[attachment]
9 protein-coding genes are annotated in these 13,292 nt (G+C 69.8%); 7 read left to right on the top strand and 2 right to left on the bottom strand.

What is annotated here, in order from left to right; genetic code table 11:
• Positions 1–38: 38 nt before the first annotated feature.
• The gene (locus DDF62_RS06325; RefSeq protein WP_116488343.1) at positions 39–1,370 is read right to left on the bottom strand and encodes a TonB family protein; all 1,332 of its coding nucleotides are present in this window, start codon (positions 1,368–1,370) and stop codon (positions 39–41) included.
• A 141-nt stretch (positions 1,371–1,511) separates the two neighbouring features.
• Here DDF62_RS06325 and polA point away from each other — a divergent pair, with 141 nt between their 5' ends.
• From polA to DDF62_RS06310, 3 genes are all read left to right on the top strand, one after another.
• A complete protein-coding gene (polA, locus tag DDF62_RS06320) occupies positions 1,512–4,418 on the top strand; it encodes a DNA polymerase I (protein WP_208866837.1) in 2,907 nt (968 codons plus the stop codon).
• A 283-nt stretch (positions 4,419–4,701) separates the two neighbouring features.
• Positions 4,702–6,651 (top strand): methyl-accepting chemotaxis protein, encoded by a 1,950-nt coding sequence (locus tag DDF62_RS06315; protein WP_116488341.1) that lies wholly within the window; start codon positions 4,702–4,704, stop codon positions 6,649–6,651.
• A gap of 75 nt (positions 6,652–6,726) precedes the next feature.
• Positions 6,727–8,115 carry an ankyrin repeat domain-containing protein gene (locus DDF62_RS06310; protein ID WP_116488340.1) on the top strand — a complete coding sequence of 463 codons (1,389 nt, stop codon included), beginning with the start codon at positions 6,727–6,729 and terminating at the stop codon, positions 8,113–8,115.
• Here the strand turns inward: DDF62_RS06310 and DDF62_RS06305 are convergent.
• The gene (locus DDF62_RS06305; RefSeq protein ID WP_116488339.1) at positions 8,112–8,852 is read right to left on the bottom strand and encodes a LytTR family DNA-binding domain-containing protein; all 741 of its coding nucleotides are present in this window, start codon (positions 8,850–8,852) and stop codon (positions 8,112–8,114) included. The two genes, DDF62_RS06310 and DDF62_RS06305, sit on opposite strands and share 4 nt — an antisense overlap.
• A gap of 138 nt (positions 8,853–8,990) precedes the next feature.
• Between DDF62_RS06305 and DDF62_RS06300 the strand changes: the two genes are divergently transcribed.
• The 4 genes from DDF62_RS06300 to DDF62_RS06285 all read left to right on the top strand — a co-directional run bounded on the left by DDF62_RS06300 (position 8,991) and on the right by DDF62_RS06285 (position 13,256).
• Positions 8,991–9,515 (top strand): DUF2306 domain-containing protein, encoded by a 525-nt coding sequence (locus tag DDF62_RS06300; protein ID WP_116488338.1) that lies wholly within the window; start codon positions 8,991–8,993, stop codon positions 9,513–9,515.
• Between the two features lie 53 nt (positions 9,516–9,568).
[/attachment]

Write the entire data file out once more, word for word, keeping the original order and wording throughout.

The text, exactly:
9 protein-coding genes are annotated in these 13,292 nt (G+C 69.8%); 7 read left to right on the top strand and 2 right to left on the bottom strand.

What is annotated here, in order from left to right; genetic code table 11:
• Positions 1–38: 38 nt before the first annotated feature.
• The gene (locus DDF62_RS06325; RefSeq protein WP_116488343.1) at positions 39–1,370 is read right to left on the bottom strand and encodes a TonB family protein; all 1,332 of its coding nucleotides are present in this window, start codon (positions 1,368–1,370) and stop codon (positions 39–41) included.
• A 141-nt stretch (positions 1,371–1,511) separates the two neighbouring features.
• Here DDF62_RS06325 and polA point away from each other — a divergent pair, with 141 nt between their 5' ends.
• From polA to DDF62_RS06310, 3 genes are all read left to right on the top strand, one after another.
• A complete protein-coding gene (polA, locus tag DDF62_RS06320) occupies positions 1,512–4,418 on the top strand; it encodes a DNA polymerase I (protein WP_208866837.1) in 2,907 nt (968 codons plus the stop codon).
• A 283-nt stretch (positions 4,419–4,701) separates the two neighbouring features.
• Positions 4,702–6,651 (top strand): methyl-accepting chemotaxis protein, encoded by a 1,950-nt coding sequence (locus tag DDF62_RS06315; protein WP_116488341.1) that lies wholly within the window; start codon positions 4,702–4,704, stop codon positions 6,649–6,651.
• A gap of 75 nt (positions 6,652–6,726) precedes the next feature.
• Positions 6,727–8,115 carry an ankyrin repeat domain-containing protein gene (locus DDF62_RS06310; protein ID WP_116488340.1) on the top strand — a complete coding sequence of 463 codons (1,389 nt, stop codon included), beginning with the start codon at positions 6,727–6,729 and terminating at the stop codon, positions 8,113–8,115.
• Here the strand turns inward: DDF62_RS06310 and DDF62_RS06305 are convergent.
• The gene (locus DDF62_RS06305; RefSeq protein ID WP_116488339.1) at positions 8,112–8,852 is read right to left on the bottom strand and encodes a LytTR family DNA-binding domain-containing protein; all 741 of its coding nucleotides are present in this window, start codon (positions 8,850–8,852) and stop codon (positions 8,112–8,114) included. The two genes, DDF62_RS06310 and DDF62_RS06305, sit on opposite strands and share 4 nt — an antisense overlap.
• A gap of 138 nt (positions 8,853–8,990) precedes the next feature.
• Between DDF62_RS06305 and DDF62_RS06300 the strand changes: the two genes are divergently transcribed.
• The 4 genes from DDF62_RS06300 to DDF62_RS06285 all read left to right on the top strand — a co-directional run bounded on the left by DDF62_RS06300 (position 8,991) and on the right by DDF62_RS06285 (position 13,256).
• Positions 8,991–9,515 (top strand): DUF2306 domain-containing protein, encoded by a 525-nt coding sequence (locus tag DDF62_RS06300; protein ID WP_116488338.1) that lies wholly within the window; start codon positions 8,991–8,993, stop codon positions 9,513–9,515.
• Between the two features lie 53 nt (positions 9,516–9,568).